5. Did I mention that the content of your conference call suddenly becomes searchable? Imagine that you get an opportunity to host an incredible interview with someone and you upload it to your website and hope that people are able to find it. If you can post the text on your website somewhere your interview content can be returned as a result in Google search.

What useful things can you think of for having conversations transcribed?

What Sports Franchises Teach Us about Customer Loyalty

As I’m sure everyone has realized that I like a good sporting event. While baseball is my sport of choice I like any event where I feel like I can get emotionally invested in something happening on the field or court. Last week, I watched some of the Giants / Cowboys NFL opening game because it seemed like it would be a good one. This week, ESPN released its Ultimate Team Standings for 2012, which polls “fans” on their approval or disapproval of professional sports franchises.

The teams that ranked in the top 10 were not at all surprising, ranging from the NBA’s Oklahoma City Thunder to the MLB’s Arizona Diamondbacks. (Sidenote: Congrats to my Texas Rangers for ranking #9!) In determining top ranked franchise teams there are a number of factors that ESPN takes into consideration and since we’re all trying to get “fans” on various social networks and boost referral customers, I thought I would break down some of the factors and how you can apply them to your business.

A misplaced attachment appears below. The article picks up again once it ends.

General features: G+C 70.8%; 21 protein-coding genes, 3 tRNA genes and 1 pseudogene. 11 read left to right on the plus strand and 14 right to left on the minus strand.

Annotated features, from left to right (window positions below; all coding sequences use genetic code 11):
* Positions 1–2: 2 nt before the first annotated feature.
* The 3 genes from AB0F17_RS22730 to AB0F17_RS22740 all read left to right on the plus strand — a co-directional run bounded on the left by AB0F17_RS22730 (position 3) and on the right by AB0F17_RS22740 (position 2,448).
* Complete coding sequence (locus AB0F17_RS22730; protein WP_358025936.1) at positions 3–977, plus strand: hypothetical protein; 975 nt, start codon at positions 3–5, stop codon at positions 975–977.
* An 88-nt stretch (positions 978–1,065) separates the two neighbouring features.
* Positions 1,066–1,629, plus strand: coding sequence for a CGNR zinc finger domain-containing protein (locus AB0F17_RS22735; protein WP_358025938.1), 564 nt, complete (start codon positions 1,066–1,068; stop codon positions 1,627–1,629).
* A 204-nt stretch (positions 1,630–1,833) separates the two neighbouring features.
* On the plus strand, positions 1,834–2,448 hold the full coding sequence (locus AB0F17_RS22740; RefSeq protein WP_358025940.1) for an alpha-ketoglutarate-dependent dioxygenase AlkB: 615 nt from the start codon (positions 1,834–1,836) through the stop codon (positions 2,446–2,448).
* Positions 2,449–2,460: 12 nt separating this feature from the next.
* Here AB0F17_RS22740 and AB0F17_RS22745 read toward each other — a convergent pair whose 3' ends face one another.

Fan Relations.

Are you providing excellent customer service to your fans? How accessible are you day and night for your customers to get the help that they need? Do you respond to Facebook comments or even negative remarks about your company? It’s important to meet your customers’ needs and be ready to respond if they need something.

Bang for the Buck.

When it comes to a sporting event, fans expect that their experience should be worth the amount of money they have spent for all aspects of their time at a park. This is everything from ticket prices to food prices, and even parking. If a fan doesn’t feel like it was money well spent, they won’t rank that team to have a good reputation and they probably won’t visit again. This one is pretty simple – a business should make sure a customer is getting what they are paying for.

Players.

Are the franchise team players accessible? Is it easy to get an autograph or attend a warm up practice? Even the demeanor and attitude they have in television interviews can be a factor in determining a player’s effect on fan perception. Step back and take a look at your customer service representatives and make sure that they are going above and beyond for clients. Do they smile while they are on the phone? Are they patient and understand when trying to walk a customer through steps? These are factors that will make a mark on customers that will affect your team, and business, as a whole.

Those are just a few factors that can cause a positive or negative reception of your team and business. While the Toronto Maple Leafs (dead last) and the Sacramento Kings (next to dead last) haven’t quite figured out how to make their fans happy, your business has a unique opportunity to learn from the mistakes of those franchises and improve customer relations immediately.

After all, fans always reward their team in the end, one way or another.

James Spann on Social Media